Managing sarcoma from a medical oncologist perspective (#40)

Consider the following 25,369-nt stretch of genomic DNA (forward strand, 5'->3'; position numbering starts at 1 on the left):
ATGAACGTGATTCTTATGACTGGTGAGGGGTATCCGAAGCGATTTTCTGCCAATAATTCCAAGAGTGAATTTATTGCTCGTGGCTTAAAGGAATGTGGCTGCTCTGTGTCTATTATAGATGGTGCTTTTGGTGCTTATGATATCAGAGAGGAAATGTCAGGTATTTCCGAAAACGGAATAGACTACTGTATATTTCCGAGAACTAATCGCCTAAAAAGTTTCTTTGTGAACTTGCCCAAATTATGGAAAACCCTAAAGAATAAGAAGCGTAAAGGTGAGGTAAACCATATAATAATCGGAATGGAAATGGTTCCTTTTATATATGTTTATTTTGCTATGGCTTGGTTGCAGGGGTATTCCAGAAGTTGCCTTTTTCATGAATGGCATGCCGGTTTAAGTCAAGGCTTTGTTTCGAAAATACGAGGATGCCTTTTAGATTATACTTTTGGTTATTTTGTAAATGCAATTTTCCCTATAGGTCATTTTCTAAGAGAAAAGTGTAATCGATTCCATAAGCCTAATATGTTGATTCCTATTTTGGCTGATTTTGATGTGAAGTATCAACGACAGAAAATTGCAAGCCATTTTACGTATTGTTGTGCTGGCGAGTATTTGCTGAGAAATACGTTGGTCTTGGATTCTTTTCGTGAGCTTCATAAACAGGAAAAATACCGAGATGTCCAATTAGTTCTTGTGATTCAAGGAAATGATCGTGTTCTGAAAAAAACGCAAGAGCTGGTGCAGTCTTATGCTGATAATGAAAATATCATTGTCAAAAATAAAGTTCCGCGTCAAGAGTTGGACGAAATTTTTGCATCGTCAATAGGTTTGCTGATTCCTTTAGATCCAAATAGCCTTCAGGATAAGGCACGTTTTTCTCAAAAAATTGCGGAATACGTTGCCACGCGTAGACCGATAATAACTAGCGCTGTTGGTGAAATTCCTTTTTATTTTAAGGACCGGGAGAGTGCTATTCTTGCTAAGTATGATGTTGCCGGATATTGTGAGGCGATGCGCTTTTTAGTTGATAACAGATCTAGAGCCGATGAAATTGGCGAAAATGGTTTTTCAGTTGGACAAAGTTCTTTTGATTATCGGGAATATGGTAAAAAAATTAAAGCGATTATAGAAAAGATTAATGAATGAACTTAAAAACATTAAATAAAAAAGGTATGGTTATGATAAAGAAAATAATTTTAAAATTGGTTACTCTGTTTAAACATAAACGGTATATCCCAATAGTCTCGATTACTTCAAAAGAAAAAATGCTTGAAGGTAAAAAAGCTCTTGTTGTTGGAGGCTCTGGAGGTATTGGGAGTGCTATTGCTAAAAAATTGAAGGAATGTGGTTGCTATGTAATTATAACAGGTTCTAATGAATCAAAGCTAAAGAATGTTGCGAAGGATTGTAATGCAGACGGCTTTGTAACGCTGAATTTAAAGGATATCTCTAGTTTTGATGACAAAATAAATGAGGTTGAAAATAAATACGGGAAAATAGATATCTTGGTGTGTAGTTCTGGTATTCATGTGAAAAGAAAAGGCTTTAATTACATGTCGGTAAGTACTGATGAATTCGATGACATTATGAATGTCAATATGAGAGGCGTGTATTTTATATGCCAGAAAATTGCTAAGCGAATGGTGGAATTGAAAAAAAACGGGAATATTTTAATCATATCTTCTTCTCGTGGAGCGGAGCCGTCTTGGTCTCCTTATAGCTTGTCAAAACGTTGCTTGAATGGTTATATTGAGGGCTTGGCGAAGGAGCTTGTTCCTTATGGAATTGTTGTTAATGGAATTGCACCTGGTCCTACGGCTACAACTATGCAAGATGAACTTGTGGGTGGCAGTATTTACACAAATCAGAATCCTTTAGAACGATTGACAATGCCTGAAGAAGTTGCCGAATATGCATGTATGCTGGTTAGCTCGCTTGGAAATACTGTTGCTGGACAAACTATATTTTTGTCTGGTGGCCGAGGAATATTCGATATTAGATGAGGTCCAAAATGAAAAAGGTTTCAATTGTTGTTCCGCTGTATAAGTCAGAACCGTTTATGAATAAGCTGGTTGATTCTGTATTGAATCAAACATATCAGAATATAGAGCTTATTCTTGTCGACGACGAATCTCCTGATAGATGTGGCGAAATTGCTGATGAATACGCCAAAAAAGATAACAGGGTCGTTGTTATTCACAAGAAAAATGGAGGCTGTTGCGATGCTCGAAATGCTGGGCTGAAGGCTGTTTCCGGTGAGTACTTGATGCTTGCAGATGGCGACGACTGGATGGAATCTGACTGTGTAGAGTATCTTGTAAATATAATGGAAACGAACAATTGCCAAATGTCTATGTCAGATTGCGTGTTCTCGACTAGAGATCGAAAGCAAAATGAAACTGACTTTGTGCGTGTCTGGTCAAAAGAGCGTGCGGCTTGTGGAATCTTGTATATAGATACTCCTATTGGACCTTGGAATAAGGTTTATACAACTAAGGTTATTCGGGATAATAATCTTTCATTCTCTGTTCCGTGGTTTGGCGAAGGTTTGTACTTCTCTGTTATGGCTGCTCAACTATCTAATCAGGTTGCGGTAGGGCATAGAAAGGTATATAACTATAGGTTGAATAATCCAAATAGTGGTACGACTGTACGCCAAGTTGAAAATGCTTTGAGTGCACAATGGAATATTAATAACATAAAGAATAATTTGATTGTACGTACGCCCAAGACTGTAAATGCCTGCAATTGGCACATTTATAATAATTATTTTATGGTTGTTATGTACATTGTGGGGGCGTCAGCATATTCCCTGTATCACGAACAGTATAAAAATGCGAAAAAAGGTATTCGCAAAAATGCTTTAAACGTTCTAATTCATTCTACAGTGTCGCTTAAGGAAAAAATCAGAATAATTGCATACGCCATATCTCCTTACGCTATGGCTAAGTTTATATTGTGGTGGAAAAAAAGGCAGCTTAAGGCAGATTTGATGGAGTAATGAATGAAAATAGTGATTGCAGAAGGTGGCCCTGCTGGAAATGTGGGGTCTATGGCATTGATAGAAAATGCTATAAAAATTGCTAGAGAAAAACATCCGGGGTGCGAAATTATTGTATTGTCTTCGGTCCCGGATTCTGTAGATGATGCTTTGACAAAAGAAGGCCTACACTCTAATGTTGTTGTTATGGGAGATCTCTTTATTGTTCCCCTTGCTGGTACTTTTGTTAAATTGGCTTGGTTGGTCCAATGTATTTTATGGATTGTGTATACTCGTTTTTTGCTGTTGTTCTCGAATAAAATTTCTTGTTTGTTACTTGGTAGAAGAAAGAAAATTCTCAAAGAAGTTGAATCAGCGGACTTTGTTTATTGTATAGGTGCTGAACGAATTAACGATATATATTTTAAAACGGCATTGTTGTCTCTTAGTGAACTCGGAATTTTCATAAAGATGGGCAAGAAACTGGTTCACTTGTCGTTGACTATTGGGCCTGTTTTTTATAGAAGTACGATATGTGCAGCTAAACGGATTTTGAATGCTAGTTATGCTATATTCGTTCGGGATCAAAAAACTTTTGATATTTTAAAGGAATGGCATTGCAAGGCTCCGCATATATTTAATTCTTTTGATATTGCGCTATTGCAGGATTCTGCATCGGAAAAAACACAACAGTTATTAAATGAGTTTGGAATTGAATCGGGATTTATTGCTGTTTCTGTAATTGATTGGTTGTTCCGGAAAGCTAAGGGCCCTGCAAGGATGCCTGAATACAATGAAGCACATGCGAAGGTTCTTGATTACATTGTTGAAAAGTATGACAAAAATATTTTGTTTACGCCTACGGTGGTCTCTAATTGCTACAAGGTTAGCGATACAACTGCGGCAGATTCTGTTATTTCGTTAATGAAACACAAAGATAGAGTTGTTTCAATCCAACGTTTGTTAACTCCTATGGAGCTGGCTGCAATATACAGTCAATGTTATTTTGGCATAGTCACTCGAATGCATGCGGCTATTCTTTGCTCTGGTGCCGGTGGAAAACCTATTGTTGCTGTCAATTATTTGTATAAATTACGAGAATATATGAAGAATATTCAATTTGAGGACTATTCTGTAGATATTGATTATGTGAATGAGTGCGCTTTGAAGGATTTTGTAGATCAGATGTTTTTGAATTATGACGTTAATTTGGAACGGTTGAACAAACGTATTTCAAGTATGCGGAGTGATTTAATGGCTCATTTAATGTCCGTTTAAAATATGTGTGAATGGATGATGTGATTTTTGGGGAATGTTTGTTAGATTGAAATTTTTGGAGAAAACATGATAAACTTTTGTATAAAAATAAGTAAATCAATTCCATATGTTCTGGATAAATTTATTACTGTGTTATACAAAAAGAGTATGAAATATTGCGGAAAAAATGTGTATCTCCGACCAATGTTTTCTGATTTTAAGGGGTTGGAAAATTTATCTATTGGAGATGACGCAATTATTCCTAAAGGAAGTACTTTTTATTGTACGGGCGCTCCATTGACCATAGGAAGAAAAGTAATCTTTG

Sarcomas are rare, heterogeneous cancers that disproportionately affect a young population. There are approximately 1,000 new cases diagnosed in Australia every year, of which about 10% occur in children. The rarity, heterogeneity and complexity of sarcoma management make this disease one of the leading causes of cancer death under the age of 30 years. Medical management is multidisciplinary, involving experienced pathologist, radiologists, surgeons, radiation oncologists, medical oncologists, and palliative care. In addition to the medical team, supportive care with specific expertise in adolescent & young adult cancers, as well as rehabilitation following surgery, are critical to optimal management of patients. Medical oncologists play key roles in the curative treatment of bone sarcomas, and in a subset of soft-tissue sarcomas. More often, they manage patients with advanced and incurable soft-tissue sarcomas. The advent of molecularly targeted therapy has changed the outcomes for some subtypes of sarcoma, which depends on accurate molecular diagnosis. Finally, the future holds promise for new treatments that may have broader application across multiple sarcoma subtypes.